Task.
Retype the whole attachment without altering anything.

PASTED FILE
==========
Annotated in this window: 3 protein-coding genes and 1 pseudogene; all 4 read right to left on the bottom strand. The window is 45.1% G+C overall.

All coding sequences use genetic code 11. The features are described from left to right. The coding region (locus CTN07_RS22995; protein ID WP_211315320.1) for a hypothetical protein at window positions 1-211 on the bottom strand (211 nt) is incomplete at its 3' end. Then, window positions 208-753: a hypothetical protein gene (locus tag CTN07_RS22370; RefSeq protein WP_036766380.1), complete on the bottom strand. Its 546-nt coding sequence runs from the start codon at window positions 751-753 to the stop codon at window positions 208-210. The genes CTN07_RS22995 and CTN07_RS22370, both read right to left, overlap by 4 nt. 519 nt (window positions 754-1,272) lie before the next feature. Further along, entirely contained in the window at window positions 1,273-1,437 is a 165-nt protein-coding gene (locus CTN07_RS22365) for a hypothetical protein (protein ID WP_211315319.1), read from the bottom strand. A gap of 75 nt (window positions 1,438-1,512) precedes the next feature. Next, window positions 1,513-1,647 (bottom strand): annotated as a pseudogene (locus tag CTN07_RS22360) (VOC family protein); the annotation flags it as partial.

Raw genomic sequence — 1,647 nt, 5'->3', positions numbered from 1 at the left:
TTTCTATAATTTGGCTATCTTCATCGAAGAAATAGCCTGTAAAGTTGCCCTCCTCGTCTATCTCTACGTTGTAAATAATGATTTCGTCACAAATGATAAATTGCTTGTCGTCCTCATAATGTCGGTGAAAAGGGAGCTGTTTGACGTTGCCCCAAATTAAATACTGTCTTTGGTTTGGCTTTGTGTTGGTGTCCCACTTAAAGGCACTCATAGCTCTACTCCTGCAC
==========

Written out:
Annotated in this window: 3 protein-coding genes and 1 pseudogene; all 4 read right to left on the bottom strand. The window is 45.1% G+C overall.

All coding sequences use genetic code 11. The features are described from left to right. The coding region (locus CTN07_RS22995; protein ID WP_211315320.1) for a hypothetical protein at window positions 1-211 on the bottom strand (211 nt) is incomplete at its 3' end. Then, window positions 208-753: a hypothetical protein gene (locus tag CTN07_RS22370; RefSeq protein WP_036766380.1), complete on the bottom strand. Its 546-nt coding sequence runs from the start codon at window positions 751-753 to the stop codon at window positions 208-210. The genes CTN07_RS22995 and CTN07_RS22370, both read right to left, overlap by 4 nt. 519 nt (window positions 754-1,272) lie before the next feature. Further along, entirely contained in the window at window positions 1,273-1,437 is a 165-nt protein-coding gene (locus CTN07_RS22365) for a hypothetical protein (protein ID WP_211315319.1), read from the bottom strand. A gap of 75 nt (window positions 1,438-1,512) precedes the next feature. Next, window positions 1,513-1,647 (bottom strand): annotated as a pseudogene (locus tag CTN07_RS22360) (VOC family protein); the annotation flags it as partial.

Raw genomic sequence — 1,647 nt, 5'->3', positions numbered from 1 at the left:
TTTCTATAATTTGGCTATCTTCATCGAAGAAATAGCCTGTAAAGTTGCCCTCCTCGTCTATCTCTACGTTGTAAATAATGATTTCGTCACAAATGATAAATTGCTTGTCGTCCTCATAATGTCGGTGAAAAGGGAGCTGTTTGACGTTGCCCCAAATTAAATACTGTCTTTGGTTTGGCTTTGTGTTGGTGTCCCACTTAAAGGCACTCATAGCTCTACTCCTGCAC